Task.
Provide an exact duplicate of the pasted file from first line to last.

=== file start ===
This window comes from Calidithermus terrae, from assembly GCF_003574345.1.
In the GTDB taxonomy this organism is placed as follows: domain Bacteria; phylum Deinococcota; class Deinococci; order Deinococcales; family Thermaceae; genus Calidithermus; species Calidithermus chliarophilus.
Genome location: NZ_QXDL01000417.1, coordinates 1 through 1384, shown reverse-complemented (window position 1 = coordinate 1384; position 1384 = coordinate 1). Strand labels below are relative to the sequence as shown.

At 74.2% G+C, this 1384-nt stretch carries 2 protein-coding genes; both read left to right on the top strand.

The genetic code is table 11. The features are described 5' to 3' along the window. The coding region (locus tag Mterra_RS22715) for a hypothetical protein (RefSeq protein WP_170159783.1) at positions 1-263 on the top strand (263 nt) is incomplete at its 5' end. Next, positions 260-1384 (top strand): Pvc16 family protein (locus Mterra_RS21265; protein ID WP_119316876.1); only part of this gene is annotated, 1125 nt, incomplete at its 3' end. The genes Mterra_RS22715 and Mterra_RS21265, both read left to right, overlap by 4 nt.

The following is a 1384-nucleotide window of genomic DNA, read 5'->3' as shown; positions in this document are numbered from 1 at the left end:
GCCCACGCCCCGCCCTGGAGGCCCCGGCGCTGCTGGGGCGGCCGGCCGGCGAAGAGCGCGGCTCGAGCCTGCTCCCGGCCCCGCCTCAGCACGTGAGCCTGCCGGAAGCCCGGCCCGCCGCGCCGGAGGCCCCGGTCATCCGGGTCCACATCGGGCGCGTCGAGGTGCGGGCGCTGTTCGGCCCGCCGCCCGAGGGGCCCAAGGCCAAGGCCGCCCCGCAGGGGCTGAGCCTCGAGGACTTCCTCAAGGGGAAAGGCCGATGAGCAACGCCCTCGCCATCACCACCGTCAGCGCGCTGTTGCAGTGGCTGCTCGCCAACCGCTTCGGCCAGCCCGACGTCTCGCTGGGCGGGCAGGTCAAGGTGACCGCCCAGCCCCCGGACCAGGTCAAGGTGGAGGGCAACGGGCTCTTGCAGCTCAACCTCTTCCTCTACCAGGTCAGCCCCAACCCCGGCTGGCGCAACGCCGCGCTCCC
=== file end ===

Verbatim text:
This window comes from Calidithermus terrae, from assembly GCF_003574345.1.
In the GTDB taxonomy this organism is placed as follows: domain Bacteria; phylum Deinococcota; class Deinococci; order Deinococcales; family Thermaceae; genus Calidithermus; species Calidithermus chliarophilus.
Genome location: NZ_QXDL01000417.1, coordinates 1 through 1384, shown reverse-complemented (window position 1 = coordinate 1384; position 1384 = coordinate 1). Strand labels below are relative to the sequence as shown.

At 74.2% G+C, this 1384-nt stretch carries 2 protein-coding genes; both read left to right on the top strand.

The genetic code is table 11. The features are described 5' to 3' along the window. The coding region (locus tag Mterra_RS22715) for a hypothetical protein (RefSeq protein WP_170159783.1) at positions 1-263 on the top strand (263 nt) is incomplete at its 5' end. Next, positions 260-1384 (top strand): Pvc16 family protein (locus Mterra_RS21265; protein ID WP_119316876.1); only part of this gene is annotated, 1125 nt, incomplete at its 3' end. The genes Mterra_RS22715 and Mterra_RS21265, both read left to right, overlap by 4 nt.

The following is a 1384-nucleotide window of genomic DNA, read 5'->3' as shown; positions in this document are numbered from 1 at the left end:
GCCCACGCCCCGCCCTGGAGGCCCCGGCGCTGCTGGGGCGGCCGGCCGGCGAAGAGCGCGGCTCGAGCCTGCTCCCGGCCCCGCCTCAGCACGTGAGCCTGCCGGAAGCCCGGCCCGCCGCGCCGGAGGCCCCGGTCATCCGGGTCCACATCGGGCGCGTCGAGGTGCGGGCGCTGTTCGGCCCGCCGCCCGAGGGGCCCAAGGCCAAGGCCGCCCCGCAGGGGCTGAGCCTCGAGGACTTCCTCAAGGGGAAAGGCCGATGAGCAACGCCCTCGCCATCACCACCGTCAGCGCGCTGTTGCAGTGGCTGCTCGCCAACCGCTTCGGCCAGCCCGACGTCTCGCTGGGCGGGCAGGTCAAGGTGACCGCCCAGCCCCCGGACCAGGTCAAGGTGGAGGGCAACGGGCTCTTGCAGCTCAACCTCTTCCTCTACCAGGTCAGCCCCAACCCCGGCTGGCGCAACGCCGCGCTCCC